Is it really worth the discrepancy in cost? Any time you’re spending money on something you’re taking money away from more school counselors. If we’re spending a ton of money on this new technology, which could improve the surveillance effect versus a metal detector, but we’re not able to bring in any more counselors, then any advantageous effect would be mitigated.
The Evolv story
Evolv Technology, the company behind South Carolina schools' new weapons screening and threat protection system, was co-founded in 2013 by Mike Ellenbogen, a physicist and entrepreneur with a long career helping to shape the explosives detection industry.
Similar to the TSA's body scanners, the Evolv solutions combine millimeter-wave technology and several other sensors to non-intrusively screen people as they walk through the machine. Unlike airport body scanners that require people to enter, turn 90 degrees, and put their arms in the air, the Edge system screens subjects as they walk between two columns and can, the company says, produce an analysis of what someone may be carrying in about a hundredth of a second.
One of the key appeals of the system is that it is non-intrusive, allowing people to enter public spaces without the need to empty pockets, remove belts, check bags, and other time- consuming procedures. The result, the company says, is the world's fastest, most accurate, and least intrusive weapons detection system.
How does it work under the hood? Here, the story gets a little murkier. Evolv's system is proprietary, and the company has not been forthcoming in providing details. In an interview, Ellenbogen dropped a few hints:
We can effectively eliminate motion blur, so we can screen people as they are walking, and they can walk through with all of the things they would normally carry – backpack, briefcase or a purse. We can screen for firearms, explosives, suicide vests or belts as folks are entering at a rate of about 900 people per hour through one lane.We all carry a cellphone, keys, wallet and belt buckle – all of the things that traditionally set off a traditional metal detector. Using a combination of smarter sensors with a lot of computing power allows the system to work very quickly. Using machine learning or AI, we can enable people to walk through quickly, smoothly, unobtrusively and provide an automated red light or green light decision but without creating another hassle or bottleneck.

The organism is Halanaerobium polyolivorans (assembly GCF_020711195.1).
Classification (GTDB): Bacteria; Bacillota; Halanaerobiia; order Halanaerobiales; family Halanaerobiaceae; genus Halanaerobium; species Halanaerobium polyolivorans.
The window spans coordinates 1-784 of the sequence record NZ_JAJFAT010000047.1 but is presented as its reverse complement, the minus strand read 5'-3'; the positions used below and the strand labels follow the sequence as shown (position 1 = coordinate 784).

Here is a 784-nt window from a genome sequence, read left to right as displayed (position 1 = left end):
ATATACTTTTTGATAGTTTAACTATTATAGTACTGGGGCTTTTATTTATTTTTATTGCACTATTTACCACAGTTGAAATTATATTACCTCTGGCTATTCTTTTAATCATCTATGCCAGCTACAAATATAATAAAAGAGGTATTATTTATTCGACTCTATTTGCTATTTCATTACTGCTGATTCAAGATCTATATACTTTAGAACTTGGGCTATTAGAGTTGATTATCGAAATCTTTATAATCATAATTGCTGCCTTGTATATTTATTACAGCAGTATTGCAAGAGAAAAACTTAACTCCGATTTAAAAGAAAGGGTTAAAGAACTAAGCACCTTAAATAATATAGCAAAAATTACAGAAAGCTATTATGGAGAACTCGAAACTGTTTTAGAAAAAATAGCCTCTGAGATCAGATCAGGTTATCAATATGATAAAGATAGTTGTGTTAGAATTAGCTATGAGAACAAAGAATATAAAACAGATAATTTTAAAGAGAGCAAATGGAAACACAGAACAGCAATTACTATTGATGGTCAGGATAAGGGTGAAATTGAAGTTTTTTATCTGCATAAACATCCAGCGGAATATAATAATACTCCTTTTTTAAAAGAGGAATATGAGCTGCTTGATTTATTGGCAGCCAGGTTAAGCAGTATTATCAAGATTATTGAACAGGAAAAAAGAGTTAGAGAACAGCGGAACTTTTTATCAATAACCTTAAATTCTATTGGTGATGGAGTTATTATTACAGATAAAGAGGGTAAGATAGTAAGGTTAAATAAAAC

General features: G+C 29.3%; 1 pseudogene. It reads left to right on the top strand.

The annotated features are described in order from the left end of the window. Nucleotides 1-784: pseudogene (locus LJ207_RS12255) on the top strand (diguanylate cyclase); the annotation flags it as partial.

I have no doubvt that Evolv's system provides a heightened sense of security but lingering questions remain.
- How effective are technology solutions like Evolv in protecting schools from shooting incidents, compared to other less expensive safety options?
- What are the long-term drawbacks?
- What are the tradeoffs?
I suspect that there is not enough data yet to make those kinds of determinations. There have been reports that the South Carolina schools involved didn't ask for independent third-party verification before committing to Evolv. There needs to be a lot more guidance, transparency and oversight in a market that is currently fueled mainly by fear.
Evolv is a growth-stage startup with total funding now at more than $75 million. Its marquee investors include Bill Gates so I guess it's got to be good. Right?